HURRICANE PREPAREDNESS FOR TEXANS WITH DISABILITIES
AND SPECIAL HEALTH CARE NEEDS
Planning for Emergencies
Texans with disabilities and special health care needs can prepare for hurricanes and other disasters by becoming well informed; reviewing available resources, capabilities and needs; making evacuation plans and preparing evacuation supplies well in advance of hurricane season.
Hurricane season begins June 1 and lasts through Nov. 30.
Learn more about hurricane preparedness and planning for people with disabilities and special health care needs by reviewing helpful websites. A list of helpful websites is located at www.txdps.state.tx.us/dem under Threat Awareness Campaigns: Disaster Preparedness for People with Special Health Care and Mobility Needs.
Find out what emergency plans are in place in your community, school, workplace, service agencies, etc. Check whether those plans have considered your specific needs.
To find out whether you live in a hurricane evacuation zone, you may dial 2–1–1.
During hurricane season, pay attention to all types of media, including newspapers, radio, wweather radio, television and the Internet, prior to an emergency. Determine which ones provide the best information and are most accessible to you. Use all methods and networks you have to get accurate and timely information – and ask friends and neighbors to keep you informed as well.
Consider how a hurricane evacuation will affect your daily activities and daily health care needs. Make a list of your specific needs before, during and after a hurricane evacuation.
If you require accessible transportation to evacuate an area, identify resources both public and private.
If you cannot drive and if you cannot make transportation arrangements with others to assist you in an evacuation, you may register in advance for a ride by calling 2–1–1. Local officials will use the registry information to make sure you get transportation.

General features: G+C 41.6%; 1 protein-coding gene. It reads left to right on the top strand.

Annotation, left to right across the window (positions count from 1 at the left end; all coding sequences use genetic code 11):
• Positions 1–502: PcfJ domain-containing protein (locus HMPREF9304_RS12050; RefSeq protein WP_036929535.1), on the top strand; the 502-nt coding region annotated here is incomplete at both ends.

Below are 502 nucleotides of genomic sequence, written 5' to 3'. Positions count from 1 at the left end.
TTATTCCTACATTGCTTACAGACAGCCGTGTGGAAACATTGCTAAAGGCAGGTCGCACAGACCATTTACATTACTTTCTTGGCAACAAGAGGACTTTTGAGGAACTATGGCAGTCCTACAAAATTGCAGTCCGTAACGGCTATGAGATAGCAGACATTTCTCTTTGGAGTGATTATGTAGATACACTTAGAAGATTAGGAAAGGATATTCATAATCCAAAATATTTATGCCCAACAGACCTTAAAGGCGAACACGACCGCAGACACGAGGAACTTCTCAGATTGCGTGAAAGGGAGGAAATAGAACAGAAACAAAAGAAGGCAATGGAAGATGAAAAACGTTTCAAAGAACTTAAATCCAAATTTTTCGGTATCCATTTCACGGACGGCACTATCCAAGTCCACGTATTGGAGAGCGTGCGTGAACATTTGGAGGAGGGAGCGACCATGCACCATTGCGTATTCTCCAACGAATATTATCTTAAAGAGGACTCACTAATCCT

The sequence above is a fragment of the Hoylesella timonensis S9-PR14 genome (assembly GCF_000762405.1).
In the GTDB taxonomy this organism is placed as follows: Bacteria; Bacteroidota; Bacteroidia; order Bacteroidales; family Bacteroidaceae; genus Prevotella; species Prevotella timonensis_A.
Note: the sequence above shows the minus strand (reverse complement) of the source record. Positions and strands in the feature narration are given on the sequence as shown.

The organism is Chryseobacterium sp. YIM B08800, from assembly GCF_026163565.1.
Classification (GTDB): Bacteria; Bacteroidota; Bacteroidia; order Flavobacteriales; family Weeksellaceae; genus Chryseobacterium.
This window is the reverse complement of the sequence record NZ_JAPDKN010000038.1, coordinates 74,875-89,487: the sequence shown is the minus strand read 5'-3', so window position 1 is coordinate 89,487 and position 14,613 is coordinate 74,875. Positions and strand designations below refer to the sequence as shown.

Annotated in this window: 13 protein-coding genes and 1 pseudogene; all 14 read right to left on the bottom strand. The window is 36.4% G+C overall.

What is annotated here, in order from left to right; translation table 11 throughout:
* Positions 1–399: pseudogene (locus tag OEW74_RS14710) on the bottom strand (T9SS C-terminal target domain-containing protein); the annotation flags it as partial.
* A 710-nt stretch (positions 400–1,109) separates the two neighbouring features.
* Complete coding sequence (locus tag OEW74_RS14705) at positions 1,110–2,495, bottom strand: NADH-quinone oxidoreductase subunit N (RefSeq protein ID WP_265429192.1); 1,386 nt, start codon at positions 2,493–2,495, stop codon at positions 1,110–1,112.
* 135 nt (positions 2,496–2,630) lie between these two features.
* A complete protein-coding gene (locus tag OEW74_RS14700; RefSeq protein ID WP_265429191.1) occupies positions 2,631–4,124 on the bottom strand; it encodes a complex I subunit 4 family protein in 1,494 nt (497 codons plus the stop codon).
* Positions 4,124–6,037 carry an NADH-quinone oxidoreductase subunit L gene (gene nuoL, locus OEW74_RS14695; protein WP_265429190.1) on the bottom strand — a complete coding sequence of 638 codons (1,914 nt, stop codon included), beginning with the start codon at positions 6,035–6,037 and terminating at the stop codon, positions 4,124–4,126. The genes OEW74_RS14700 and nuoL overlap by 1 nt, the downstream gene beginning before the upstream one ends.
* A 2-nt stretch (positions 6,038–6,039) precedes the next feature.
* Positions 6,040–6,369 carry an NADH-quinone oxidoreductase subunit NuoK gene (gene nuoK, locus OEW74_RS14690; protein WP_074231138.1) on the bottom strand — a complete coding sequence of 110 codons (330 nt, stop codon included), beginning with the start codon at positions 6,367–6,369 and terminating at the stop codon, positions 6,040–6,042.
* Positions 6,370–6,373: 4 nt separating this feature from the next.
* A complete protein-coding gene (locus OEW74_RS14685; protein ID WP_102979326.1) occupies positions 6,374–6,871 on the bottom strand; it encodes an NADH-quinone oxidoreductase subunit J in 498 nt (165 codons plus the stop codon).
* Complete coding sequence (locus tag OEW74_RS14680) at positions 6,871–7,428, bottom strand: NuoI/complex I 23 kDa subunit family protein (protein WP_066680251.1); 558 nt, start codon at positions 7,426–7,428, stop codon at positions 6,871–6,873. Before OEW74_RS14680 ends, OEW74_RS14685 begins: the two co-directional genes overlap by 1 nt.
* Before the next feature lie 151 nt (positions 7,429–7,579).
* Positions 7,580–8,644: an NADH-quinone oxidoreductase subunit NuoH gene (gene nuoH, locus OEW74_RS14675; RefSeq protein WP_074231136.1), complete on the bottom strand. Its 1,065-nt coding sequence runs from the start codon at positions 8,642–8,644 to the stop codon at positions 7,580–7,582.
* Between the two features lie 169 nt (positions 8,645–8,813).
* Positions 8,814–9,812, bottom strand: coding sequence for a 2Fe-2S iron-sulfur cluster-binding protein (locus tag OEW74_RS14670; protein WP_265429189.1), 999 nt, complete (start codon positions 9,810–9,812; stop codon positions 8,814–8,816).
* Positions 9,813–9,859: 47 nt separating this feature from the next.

Create a support network by making a list of family, friends, co–workers, personal attendants, service providers and others who can be part of your emergency plan. Choose at least three people in each location where you spend time, such as home, school and your workplace.
Talk to your support network in advance about your plan, and remind them of your plan as hurricane season approaches. Include people both in and out of your immediate neighborhood or community, such as a relative in another state.
If you receive regular services (home health care, transportation, dialysis), make a plan with each service provider. Learn about their disaster plans and how to contact them in an emergency. Work with them to identify back-up service providers.
Work with your support network to create a personal emergency plan. You should have a different plan for places you spend time regularly: home, work or school. This will help as you consider alternative plans relating to hurricanes.
If local officials call for a hurricane evacuation, consider whether you want to shelter with friends and family, and how that would work for you. Also consider how a shelter designated for the public would meet your needs.
Use this opportunity to make a basic plan that includes not only hurricanes but all hazards that can impact your community, from a neighborhood fire to a major disaster of any kind. Learn about emergency exits in your school or office building and be sure you have at least two ways to get out of your home in an emergency. Discuss emergency exits and plans with officials in your school or workplace.
Remember to include strategies you already use to deal with power outages, or transportation delays or breakdowns.
Ask yourself what resources you rely on regularly and determine how a hurricane, electric power outages, lack of air conditioning or refrigeration might affect your access and ability to use them. This checklist can help.
Make sure you and members of your support network have a list of contact information for everyone in the network, along with names of your doctors and other service care providers.
Make sure you have alternate ways to communicate if phones are not working (such as an assigned meeting place, use of pagers, e–mail or other technology that does not depend on phone lines). In case telephones and cell towers are not operational, you may want to make a list of contact information on paper that you normally store in electronic devices.
For individuals who use relay services, there are several options: dialing 711 (nationwide – landline), captioned telephone (CapTel), Internet–enabled relay service (Internet Relay and Video Relay Service – Internet). Individuals who have wireless notebooks, pagers or PDA can call Internet Relay Services.
For more information on how the public can prepare for hurricane season, visit the GDEM website at www.txdps.state.tx.us/dem/hurrweek06index.htm. Other resources can be found at www.Ready.gov and www.redcross.org.
For more information, contact Mary Lenz or William Ayres at (512) 424-2138 or visit GDEM’s Web site: www.txdps.state.tx.us/dem.